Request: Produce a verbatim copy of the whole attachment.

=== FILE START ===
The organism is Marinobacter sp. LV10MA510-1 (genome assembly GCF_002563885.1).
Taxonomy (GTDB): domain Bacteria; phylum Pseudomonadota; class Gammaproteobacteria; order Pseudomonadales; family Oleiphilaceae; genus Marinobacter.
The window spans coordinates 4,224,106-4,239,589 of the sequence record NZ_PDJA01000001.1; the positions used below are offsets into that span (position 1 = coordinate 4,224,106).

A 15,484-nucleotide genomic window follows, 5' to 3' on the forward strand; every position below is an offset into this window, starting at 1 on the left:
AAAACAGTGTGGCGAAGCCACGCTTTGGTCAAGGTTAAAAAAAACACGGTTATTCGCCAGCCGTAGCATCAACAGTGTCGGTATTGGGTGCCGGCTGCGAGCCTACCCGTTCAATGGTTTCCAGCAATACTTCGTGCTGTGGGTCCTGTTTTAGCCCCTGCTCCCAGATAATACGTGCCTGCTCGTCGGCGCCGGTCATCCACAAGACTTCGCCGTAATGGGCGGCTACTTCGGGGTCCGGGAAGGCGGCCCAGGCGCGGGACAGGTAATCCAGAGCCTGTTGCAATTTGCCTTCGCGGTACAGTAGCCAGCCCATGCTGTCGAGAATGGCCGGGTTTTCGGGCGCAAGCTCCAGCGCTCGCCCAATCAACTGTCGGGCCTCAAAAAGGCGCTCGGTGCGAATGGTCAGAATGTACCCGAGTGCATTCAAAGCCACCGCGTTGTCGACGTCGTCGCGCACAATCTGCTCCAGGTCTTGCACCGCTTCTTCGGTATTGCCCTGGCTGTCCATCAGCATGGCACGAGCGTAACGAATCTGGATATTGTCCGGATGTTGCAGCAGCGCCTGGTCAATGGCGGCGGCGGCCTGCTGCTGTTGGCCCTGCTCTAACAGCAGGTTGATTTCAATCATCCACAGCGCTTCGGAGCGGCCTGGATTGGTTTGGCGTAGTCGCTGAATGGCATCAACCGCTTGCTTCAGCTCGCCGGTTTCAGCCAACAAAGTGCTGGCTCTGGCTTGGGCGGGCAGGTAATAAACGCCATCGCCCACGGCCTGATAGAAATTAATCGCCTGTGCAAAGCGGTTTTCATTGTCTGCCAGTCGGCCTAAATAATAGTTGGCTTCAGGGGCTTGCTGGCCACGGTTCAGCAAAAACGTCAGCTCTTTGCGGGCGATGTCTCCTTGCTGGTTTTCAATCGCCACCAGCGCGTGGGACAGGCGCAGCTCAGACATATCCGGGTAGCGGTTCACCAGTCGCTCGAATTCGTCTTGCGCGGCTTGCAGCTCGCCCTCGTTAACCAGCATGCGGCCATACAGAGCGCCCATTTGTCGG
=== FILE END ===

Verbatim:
The organism is Marinobacter sp. LV10MA510-1 (genome assembly GCF_002563885.1).
Taxonomy (GTDB): domain Bacteria; phylum Pseudomonadota; class Gammaproteobacteria; order Pseudomonadales; family Oleiphilaceae; genus Marinobacter.
The window spans coordinates 4,224,106-4,239,589 of the sequence record NZ_PDJA01000001.1; the positions used below are offsets into that span (position 1 = coordinate 4,224,106).

A 15,484-nucleotide genomic window follows, 5' to 3' on the forward strand; every position below is an offset into this window, starting at 1 on the left:
AAAACAGTGTGGCGAAGCCACGCTTTGGTCAAGGTTAAAAAAAACACGGTTATTCGCCAGCCGTAGCATCAACAGTGTCGGTATTGGGTGCCGGCTGCGAGCCTACCCGTTCAATGGTTTCCAGCAATACTTCGTGCTGTGGGTCCTGTTTTAGCCCCTGCTCCCAGATAATACGTGCCTGCTCGTCGGCGCCGGTCATCCACAAGACTTCGCCGTAATGGGCGGCTACTTCGGGGTCCGGGAAGGCGGCCCAGGCGCGGGACAGGTAATCCAGAGCCTGTTGCAATTTGCCTTCGCGGTACAGTAGCCAGCCCATGCTGTCGAGAATGGCCGGGTTTTCGGGCGCAAGCTCCAGCGCTCGCCCAATCAACTGTCGGGCCTCAAAAAGGCGCTCGGTGCGAATGGTCAGAATGTACCCGAGTGCATTCAAAGCCACCGCGTTGTCGACGTCGTCGCGCACAATCTGCTCCAGGTCTTGCACCGCTTCTTCGGTATTGCCCTGGCTGTCCATCAGCATGGCACGAGCGTAACGAATCTGGATATTGTCCGGATGTTGCAGCAGCGCCTGGTCAATGGCGGCGGCGGCCTGCTGCTGTTGGCCCTGCTCTAACAGCAGGTTGATTTCAATCATCCACAGCGCTTCGGAGCGGCCTGGATTGGTTTGGCGTAGTCGCTGAATGGCATCAACCGCTTGCTTCAGCTCGCCGGTTTCAGCCAACAAAGTGCTGGCTCTGGCTTGGGCGGGCAGGTAATAAACGCCATCGCCCACGGCCTGATAGAAATTAATCGCCTGTGCAAAGCGGTTTTCATTGTCTGCCAGTCGGCCTAAATAATAGTTGGCTTCAGGGGCTTGCTGGCCACGGTTCAGCAAAAACGTCAGCTCTTTGCGGGCGATGTCTCCTTGCTGGTTTTCAATCGCCACCAGCGCGTGGGACAGGCGCAGCTCAGACATATCCGGGTAGCGGTTCACCAGTCGCTCGAATTCGTCTTGCGCGGCTTGCAGCTCGCCCTCGTTAACCAGCATGCGGCCATACAGAGCGCCCATTTGTCGG